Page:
MARTY: Oh, does he like it? Does he like the concert?
USHER: No, he wants to close the place down.
MARTY: Is he gonna be able to?
USHER: Yeah.
MARTY: Yeah? There's gonna be a concert tomorrow night, I hope.
USHER: I hope.
MARTY: Yeah, good. Sunday night concert's always the best.
USHER: Yeah, this one has been the best since Thursday.
MARTY: No, last night was pretty good, Thursday -
USHER: No, tonight's better. Well, it has a lot to do with the audience, tonight's audience is much better than last night.
MARTY: Well, last night they did some pretty good stuff - like, Thursday night [...]
USHER: It was a really good concert last night. But like, if they play the same tonight as they did last night, I think they're playing better.
MARTY: Well first of all, it's only like ten after 12 now, and last night - by the ten-minute break, it was 1:00 in the morning already.
USHER: Yeah, I know.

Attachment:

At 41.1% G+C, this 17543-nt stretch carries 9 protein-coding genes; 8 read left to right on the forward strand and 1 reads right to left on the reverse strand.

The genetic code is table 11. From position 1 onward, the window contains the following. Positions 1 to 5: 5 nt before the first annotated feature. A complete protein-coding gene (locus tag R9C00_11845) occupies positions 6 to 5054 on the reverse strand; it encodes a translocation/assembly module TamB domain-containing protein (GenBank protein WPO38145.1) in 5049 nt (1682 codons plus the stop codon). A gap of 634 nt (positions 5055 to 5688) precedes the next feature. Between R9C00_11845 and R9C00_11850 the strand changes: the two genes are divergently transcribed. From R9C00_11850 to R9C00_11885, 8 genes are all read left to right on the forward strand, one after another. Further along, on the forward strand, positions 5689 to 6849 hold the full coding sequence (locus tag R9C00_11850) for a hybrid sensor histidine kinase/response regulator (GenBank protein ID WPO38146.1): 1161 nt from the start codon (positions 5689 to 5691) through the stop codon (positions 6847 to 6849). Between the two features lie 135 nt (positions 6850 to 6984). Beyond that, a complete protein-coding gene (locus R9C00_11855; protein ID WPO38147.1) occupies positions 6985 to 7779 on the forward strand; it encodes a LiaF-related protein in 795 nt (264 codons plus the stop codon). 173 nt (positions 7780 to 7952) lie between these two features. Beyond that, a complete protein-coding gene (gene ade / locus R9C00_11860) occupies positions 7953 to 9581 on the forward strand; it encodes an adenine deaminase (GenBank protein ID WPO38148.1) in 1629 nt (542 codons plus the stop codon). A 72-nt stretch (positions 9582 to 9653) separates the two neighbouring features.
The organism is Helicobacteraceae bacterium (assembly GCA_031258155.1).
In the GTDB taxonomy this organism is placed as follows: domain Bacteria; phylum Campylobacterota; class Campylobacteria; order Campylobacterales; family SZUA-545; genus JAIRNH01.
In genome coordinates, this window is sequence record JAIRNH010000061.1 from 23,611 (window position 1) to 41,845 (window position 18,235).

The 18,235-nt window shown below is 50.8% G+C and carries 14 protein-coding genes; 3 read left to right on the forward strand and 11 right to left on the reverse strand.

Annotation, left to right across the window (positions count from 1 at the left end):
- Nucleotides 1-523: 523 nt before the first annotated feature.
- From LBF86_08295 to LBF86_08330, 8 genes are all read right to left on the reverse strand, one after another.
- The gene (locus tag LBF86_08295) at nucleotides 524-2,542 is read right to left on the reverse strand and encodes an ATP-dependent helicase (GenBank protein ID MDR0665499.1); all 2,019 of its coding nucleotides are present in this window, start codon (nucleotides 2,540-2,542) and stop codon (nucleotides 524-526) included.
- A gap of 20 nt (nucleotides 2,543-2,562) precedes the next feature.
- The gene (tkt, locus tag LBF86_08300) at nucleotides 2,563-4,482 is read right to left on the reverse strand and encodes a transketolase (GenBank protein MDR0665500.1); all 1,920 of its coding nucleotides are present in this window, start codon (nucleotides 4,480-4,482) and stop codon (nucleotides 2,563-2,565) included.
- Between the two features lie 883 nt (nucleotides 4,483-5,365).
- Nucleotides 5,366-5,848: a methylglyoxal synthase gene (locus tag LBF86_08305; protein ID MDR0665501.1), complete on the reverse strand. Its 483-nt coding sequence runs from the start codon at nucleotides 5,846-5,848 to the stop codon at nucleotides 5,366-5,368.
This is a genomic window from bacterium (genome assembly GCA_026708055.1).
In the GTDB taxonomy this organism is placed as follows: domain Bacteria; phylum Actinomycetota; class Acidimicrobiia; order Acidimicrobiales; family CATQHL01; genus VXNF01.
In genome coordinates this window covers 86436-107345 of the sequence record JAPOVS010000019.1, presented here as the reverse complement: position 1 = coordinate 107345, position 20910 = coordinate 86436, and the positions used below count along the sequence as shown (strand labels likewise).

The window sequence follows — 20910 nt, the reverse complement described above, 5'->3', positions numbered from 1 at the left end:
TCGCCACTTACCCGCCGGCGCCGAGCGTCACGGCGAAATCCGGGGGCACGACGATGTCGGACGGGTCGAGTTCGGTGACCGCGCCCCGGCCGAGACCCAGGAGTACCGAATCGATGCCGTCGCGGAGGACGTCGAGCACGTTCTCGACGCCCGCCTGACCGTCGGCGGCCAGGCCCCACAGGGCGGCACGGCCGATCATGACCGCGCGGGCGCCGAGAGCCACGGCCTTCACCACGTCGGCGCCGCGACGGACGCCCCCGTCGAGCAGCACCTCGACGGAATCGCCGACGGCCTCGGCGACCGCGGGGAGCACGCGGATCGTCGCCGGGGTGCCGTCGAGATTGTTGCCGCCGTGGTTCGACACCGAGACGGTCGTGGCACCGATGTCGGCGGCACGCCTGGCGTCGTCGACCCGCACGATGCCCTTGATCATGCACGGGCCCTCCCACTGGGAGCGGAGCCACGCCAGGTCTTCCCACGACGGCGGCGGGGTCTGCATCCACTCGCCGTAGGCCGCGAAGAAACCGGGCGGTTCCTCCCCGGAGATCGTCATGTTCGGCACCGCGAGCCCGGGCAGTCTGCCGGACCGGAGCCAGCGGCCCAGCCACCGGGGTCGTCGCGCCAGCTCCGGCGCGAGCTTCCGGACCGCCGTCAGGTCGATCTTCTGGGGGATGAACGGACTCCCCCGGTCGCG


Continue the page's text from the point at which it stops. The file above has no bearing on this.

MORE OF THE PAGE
MARTY: They haven't been playing as much tonight. Maybe they'll play more tomorrow night. Usually the last night concerts are the best.
USHER: Well there are gonna be so few people here tomorrow, compared to the other ones, though.
MARTY: They'll sell out eventually, probably - sell all the $5.50s, at least. It looked like you almost sold out on Thursday night.
USHER: Well no, you see, that's [a fallacy]. When we sell out, it means there are at least 300 people standing.
MARTY: It means you're selling standing seats?
USHER: No. Free passes.
MARTY: Oh, I see.
Audience member: How many people are on the Dead guest list?
USHER: On the Dead guest list? Not very many, 14, 15 tonight.
[Audience member asks a question.]